Though details of the bill have not been released, it appears to target exchanges more than anything else. Exchanges are currently unregulated in Chile, and the government looks to be nervous about how the lack of regulation might encourage criminal activity and/or hurt small-volume investors who do not have the resources to invest on the same scale as commercial investors.
Managing cryptocurrency risks
Larraín specifically mentioned a couple of problems when discussing his legislation in the U.S. First is the risk of money-laundering. As you may already know, cryptocurrency is widely criticized around the world for its ability to help criminals launder the proceeds of their activity. This is done largely through unregulated exchanges that don't have to report any of their activities to government.
The second area of concern is that of cryptocurrency financing terrorist organizations. In light of how unregulated exchanges operate, this is a legitimate concern. However, it is not clear how regulation would stop this sort of activity. Terrorist organizations seem to do fine whether they are funding their operations through crypto or fiat.
One last area of concern, as expressed by the Central Bank of Chile, is that cryptocurrencies are not a substitute for fiat. While that is true, it is only because cryptocurrency is not considered legal tender. It is still a substitute for fiat in terms of being an electronic payment system.
As long as both parties involved in a crypto transaction can convert freely to and from fiat, it really doesn't matter that cryptocurrency is not legal tender. Crypto facilitates a transaction between two parties without the need for central-bank interference. Those parties are free to convert their digital coins into fiat any time they like.
On the opposite side of the regulatory coin, the courts in Chile have sided with cryptocurrency exchanges in their battle against banks wishing to close their accounts. One of the more recent rulings from Chile's anti-monopoly court forces banks to continue providing services to exchanges, at least for now.
It is no longer a fad
We can see from both national snapshots that cryptocurrency in South Korea and Chile is having a big enough impact on the daily lives of regular people that both media outlets and government regulators are taking notice. If nothing else is gleaned from these two snapshots, that much should be obvious.
In the case of South Korea, it is absolutely astonishing that more than 7% of the adult population owns cryptocurrency. Even more astonishing is the fact that buyers over the age of 50 account for the largest single group acquiring the highest volumes of digital coins. The data show something particularly important going on the crypto universe: people are warming up to platforms like Bitcoin and Bitcoin Cash as they recognize their convenience is payment systems.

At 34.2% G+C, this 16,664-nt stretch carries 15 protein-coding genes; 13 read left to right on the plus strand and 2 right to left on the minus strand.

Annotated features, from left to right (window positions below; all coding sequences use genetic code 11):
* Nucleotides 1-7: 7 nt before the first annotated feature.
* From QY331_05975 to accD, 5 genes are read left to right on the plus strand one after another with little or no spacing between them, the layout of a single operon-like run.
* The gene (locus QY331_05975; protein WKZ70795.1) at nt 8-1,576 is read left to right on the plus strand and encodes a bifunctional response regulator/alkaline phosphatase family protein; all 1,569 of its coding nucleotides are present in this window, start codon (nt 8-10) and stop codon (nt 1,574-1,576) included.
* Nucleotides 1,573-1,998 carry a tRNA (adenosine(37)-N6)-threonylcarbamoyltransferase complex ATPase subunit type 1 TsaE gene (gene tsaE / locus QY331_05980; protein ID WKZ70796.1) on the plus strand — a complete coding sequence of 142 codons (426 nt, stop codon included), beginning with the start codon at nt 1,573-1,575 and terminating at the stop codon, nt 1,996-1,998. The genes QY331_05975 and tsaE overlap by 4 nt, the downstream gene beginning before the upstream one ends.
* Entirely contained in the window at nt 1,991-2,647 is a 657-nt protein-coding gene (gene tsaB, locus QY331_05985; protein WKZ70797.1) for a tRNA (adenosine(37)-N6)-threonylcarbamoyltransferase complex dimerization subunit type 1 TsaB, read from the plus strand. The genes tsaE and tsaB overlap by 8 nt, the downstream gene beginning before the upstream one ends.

An implied take-away from South Korea is that older people are purchasing their digital coins in order to transact cross-border business. Whether that means sending money to relatives living in the North or purchasing goods and services from other countries, crypto has found a place among older South Koreans.
In Chile's case, there is enough cryptocurrency activity now ongoing that government regulators are concerned about addressing crime and protecting investors simultaneously. That clearly indicates that the Chilean government recognizes crypto is no longer just a fad there. They feel the need to get involved because they know that crypto is here to stay.
Investment or monetary system
When we look at South Korea and Chile from opposite positions, the two snapshots offer a microcosm of the larger crypto market and its competing interests. On the one hand, Bitcoin was originally developed to be an alternative monetary system. It was designed to be a way to pay for things without having to transfer fiat. That is now playing out in South Korea.
On the other hand, the emerging regulatory environment in Chile accounts for cryptocurrency and its value as an asset. Regulators are focusing their attention on exchanges and owners transferring large volumes of crypto for whatever reason. Through regulation aimed at larger volume investors, regulators hope to protect small-time coin owners as well.
In the end, Bitcoin and its many competitors are both monetary systems and investments. You can use Bitcoin as a monetary system just by purchasing coins to support your Mega Moolah play. But you could also invest thousands in your favorite coin in hopes of turning a tidy profit when/if the price goes up. Both work and both are completely valid. The current state of cryptocurrency supports both strategies equally well. It is up to you to decide how you want to play them.